Nov. 24, 2009
What the Dark-Eyed Angel Knows
A man is begging on his knees in the subway. Six-thirty
in the morning and already we are being presented with
moral choices as we rocket along the old rails, through the
old tunnels between Queens and Manhattan. Soon angels
will come crashing through the ceiling, wailing in the voices
of the castrati: Won't you give this pauper bread or money?
And a monster hurricane is coming: we all heard about it
on the radio at dawn. By nightfall, drowned hogs will be
floating like poisoned soap bubbles on the tributaries
of every Southern river. Children will be orphaned and
the infrastructure of whole cities will be overturned. No one
on the East Coast will be able to make a phone call and we
will be boiling our water for days. And of course there are
the serial killers. And the Crips and the Bloods. And the
arguments about bilingual education. And the fact that all
the clothing made by slave labor overseas is not only the
product of an evil system but maybe worse, never even fits
so why is it that all I can think of (and will think of through
the torrential rains to come and the howling night) is
you, sighing so deeply in the darkness, you and the smell
of you and the windswept curve of your cheek? If this
train ever stops, I will ask that dark-eyed angel, the one
who hasn't spoken yet. He looks like he might know
It's the birthday of the publisher and editor of The Little Review magazine, Margaret Anderson, (books by this author) born in Indianapolis (1886), who never fit in when she was growing up in the small town of Columbus, Indiana. She said, "I saw no reason why I should continue to live in Columbus, Indiana, and not breathe." So she moved to Chicago and founded a magazine called The Little Review, which she described as "A Magazine of the Arts, Making No Compromise with the Public Taste." She had a hard time getting financing and eventually had to move in with her parents to save money, but she kept it going.
In 1918, the poet Ezra Pound was trying to get James Joyce's new novel Ulysses published in the U.S., but most publishers thought it was too obscene. Anderson accepted it and serialized the novel over the course of three years, and later said: "The care we [took] to preserve Joyce's text intact … the addressing, wrapping, stamping, mailing; the excitement of anticipating the world's response to the literary masterpiece of our generation … and then a notice from the Post Office: BURNED."
She was charged with obscenity for publishing the book, was convicted and had to pay a fine, and issues of The Little Review began to come out less and less frequently. The last issue came out in 1929. Margaret Anderson said, "I believe in the unsubmissive, the unfaltering, the unassailable, the irresistible, the unbelievable — in other words, in an art of life."
It's the birthday of an 18th-century Anglican priest, well known for his love affairs, Laurence Sterne, (books by this author) born in County Tipperary, Ireland (1713), best known for his book The Life and Opinions of Tristram Shandy, Gentleman, which revolutionized the novel. The first two volumes came out 250 years ago, in 1759. Sterne's use of stream of consciousness and his comic metafictive writing were forerunners of works by James Joyce, Virginia Woolf, Flann O'Brien, Thomas Pynchon, and especially of Nabokov's Pale Fire (1962) and Rushdie's Midnight's Children (1981). Goethe called Laurence Sterne "a model in nothing, in everything an awakener and suggester."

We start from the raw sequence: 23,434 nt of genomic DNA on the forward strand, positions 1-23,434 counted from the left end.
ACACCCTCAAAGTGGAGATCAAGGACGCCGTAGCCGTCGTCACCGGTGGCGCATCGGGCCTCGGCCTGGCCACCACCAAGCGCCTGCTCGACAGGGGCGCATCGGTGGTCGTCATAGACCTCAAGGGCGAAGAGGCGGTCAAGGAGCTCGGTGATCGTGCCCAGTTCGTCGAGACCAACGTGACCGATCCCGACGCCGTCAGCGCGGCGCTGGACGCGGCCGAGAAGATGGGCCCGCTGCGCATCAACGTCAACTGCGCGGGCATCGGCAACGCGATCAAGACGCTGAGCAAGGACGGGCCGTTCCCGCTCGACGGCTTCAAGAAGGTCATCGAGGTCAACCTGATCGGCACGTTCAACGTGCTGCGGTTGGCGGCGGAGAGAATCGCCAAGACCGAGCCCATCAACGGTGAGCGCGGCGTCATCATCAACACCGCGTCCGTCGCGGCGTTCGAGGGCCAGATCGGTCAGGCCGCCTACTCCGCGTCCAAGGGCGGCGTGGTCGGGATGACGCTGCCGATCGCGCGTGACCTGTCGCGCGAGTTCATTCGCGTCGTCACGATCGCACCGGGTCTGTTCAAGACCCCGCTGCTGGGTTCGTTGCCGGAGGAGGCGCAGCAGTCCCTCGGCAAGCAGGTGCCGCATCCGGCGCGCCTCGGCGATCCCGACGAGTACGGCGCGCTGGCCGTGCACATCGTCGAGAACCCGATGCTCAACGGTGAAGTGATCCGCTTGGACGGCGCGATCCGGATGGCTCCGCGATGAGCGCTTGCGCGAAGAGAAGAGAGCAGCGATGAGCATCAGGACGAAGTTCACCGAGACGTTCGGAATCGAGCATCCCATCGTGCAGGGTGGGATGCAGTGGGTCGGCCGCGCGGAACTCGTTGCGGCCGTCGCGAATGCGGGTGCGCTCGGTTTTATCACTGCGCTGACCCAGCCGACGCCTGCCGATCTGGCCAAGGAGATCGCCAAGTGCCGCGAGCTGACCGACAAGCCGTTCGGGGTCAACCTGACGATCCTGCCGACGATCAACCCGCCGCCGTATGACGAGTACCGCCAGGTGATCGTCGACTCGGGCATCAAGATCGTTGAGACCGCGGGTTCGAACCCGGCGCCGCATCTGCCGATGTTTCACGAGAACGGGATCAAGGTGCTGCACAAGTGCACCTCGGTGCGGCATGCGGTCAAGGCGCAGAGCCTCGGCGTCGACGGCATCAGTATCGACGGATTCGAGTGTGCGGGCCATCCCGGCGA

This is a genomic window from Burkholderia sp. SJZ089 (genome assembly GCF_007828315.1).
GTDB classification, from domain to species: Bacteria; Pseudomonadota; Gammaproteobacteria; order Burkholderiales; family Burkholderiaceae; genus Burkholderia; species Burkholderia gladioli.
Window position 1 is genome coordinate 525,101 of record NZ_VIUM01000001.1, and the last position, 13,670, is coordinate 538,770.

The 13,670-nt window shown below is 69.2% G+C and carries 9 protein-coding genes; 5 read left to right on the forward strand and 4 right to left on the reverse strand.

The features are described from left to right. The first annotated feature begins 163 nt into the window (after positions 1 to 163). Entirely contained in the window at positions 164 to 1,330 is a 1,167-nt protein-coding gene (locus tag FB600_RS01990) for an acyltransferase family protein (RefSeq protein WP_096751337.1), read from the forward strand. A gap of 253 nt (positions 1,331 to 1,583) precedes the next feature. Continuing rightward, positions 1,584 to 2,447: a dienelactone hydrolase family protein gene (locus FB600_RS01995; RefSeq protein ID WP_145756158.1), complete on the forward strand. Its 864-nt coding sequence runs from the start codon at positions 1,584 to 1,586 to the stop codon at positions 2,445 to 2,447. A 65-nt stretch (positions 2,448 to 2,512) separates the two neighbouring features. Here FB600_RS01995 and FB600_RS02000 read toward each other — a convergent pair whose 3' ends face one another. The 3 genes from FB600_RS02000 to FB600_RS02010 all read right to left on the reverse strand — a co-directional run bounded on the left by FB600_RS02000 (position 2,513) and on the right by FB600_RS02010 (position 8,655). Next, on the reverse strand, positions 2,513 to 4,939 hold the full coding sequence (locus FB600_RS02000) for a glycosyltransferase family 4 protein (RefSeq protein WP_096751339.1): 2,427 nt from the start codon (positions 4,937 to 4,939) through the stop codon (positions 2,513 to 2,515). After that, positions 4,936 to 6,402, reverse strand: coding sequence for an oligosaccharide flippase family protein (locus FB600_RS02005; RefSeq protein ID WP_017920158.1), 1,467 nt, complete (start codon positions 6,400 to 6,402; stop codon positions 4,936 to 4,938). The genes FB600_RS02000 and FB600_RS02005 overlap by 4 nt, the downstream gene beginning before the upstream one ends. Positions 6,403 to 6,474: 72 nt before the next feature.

The book is a playful spin-off on the genre of fictional autobiography, which had been highly popular in Sterne's day. In Tristram Shandy, though, the narrator is unable to tell his own story, constantly being sidetracked by various absurd digressions on all sorts of subjects, questioning accepted ideas in ethics, theology, philosophy, sex, and politics. The book also contains a black page, excerpts of obscure theological debates, and a graphic representation of its own plot line.
Laurence Sterne was 46 years old when Volume 1 of the book appeared. Before that, he'd published only a few sermons. Tristram Shandy made the aging clergyman famous. Though contemporary critics did not give him high marks, the London public loved his bawdy humor.
Laurence Sterne was unhappy with his own marriage from the start, and soon didn't try to hide his affairs. In some of his trysts, he adopted the persona of his famous novel's protagonist; in a 1765 letter to "Lady P" he wrote, "There is a strange mechanical effect produced in [being] within a stonecast of the lady who engrosses the heart and soul of an inamorato — for this cause have I, Tristram Shandy, come forth from my lodgings to a coffee-house the nearest I could find to my dear Lady's house."
And then Sterne, the Anglican clergyman, concludes: "It is but an hour ago, that I kneeled down and swore I never would come near you — and after saying my Lord's Prayer for the sake of the close, of not being led into temptation … and now I am got so near you — within this vile stone's cast of your house — I feel myself drawn into a vortex, that has turned my brain upside downwards … I know nothing but sorrow — except this one thing, that I love you (perhaps foolishly, but) most sincerely, L. Sterne"
His health began to fail soon after the first two volumes of Tristram Shandy were published, but he produced another seven volumes of the work before he died at the height of his fame in 1768 of pleurisy at age 54.
Laurence Sterne, who wrote, "Courtship consists in a number of quiet attentions, not so pointed as to alarm, nor so vague as not to be understood."
Be well, do good work, and keep in touch.®